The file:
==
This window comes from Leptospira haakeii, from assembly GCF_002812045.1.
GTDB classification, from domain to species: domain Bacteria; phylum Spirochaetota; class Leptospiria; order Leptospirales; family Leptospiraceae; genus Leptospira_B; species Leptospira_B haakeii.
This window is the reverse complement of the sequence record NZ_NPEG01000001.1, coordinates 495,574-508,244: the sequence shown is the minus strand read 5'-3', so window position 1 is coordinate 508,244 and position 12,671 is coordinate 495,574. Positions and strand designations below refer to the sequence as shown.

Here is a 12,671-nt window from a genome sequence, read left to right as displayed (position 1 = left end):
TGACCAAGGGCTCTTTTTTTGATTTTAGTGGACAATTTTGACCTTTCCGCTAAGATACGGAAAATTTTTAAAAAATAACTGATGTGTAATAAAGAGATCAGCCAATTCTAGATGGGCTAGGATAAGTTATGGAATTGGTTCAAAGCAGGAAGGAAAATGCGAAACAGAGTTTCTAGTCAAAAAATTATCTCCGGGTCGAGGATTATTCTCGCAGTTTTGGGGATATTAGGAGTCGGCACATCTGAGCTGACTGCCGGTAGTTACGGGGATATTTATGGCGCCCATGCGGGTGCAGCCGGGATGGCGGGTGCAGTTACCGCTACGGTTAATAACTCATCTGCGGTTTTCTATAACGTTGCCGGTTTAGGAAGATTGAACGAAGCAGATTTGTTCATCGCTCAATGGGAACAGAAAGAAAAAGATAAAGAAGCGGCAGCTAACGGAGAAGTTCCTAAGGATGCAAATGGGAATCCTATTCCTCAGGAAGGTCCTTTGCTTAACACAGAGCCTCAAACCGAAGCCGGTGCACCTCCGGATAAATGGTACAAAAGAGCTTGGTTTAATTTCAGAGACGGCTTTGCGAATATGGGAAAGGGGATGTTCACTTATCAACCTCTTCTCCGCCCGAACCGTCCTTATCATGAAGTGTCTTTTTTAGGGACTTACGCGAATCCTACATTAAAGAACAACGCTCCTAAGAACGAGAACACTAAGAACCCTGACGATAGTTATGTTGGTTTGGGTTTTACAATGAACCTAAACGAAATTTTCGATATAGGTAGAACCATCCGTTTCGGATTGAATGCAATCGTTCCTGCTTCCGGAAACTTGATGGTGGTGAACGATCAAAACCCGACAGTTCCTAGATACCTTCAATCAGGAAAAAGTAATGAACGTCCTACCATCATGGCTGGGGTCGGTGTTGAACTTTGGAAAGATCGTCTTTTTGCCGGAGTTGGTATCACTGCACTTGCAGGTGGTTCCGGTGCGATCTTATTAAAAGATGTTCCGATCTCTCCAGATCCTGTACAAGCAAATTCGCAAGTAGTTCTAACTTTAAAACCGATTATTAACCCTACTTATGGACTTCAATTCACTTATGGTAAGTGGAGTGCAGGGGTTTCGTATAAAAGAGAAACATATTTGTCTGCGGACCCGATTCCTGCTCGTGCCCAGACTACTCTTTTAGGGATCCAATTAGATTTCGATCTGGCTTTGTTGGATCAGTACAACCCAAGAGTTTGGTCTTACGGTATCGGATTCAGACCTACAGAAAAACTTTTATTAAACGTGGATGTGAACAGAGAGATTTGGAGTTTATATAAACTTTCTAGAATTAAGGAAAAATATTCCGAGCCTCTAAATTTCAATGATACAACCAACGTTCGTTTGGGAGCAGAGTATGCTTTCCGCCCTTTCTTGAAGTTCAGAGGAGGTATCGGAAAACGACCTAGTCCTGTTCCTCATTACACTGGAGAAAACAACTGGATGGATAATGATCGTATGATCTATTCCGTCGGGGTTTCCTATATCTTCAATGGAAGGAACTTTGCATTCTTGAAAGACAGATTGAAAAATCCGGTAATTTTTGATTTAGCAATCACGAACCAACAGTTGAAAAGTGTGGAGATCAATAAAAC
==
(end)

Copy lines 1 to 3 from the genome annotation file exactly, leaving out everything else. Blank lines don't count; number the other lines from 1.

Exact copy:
This window comes from Leptospira haakeii, from assembly GCF_002812045.1.
GTDB classification, from domain to species: domain Bacteria; phylum Spirochaetota; class Leptospiria; order Leptospirales; family Leptospiraceae; genus Leptospira_B; species Leptospira_B haakeii.
This window is the reverse complement of the sequence record NZ_NPEG01000001.1, coordinates 495,574-508,244: the sequence shown is the minus strand read 5'-3', so window position 1 is coordinate 508,244 and position 12,671 is coordinate 495,574. Positions and strand designations below refer to the sequence as shown.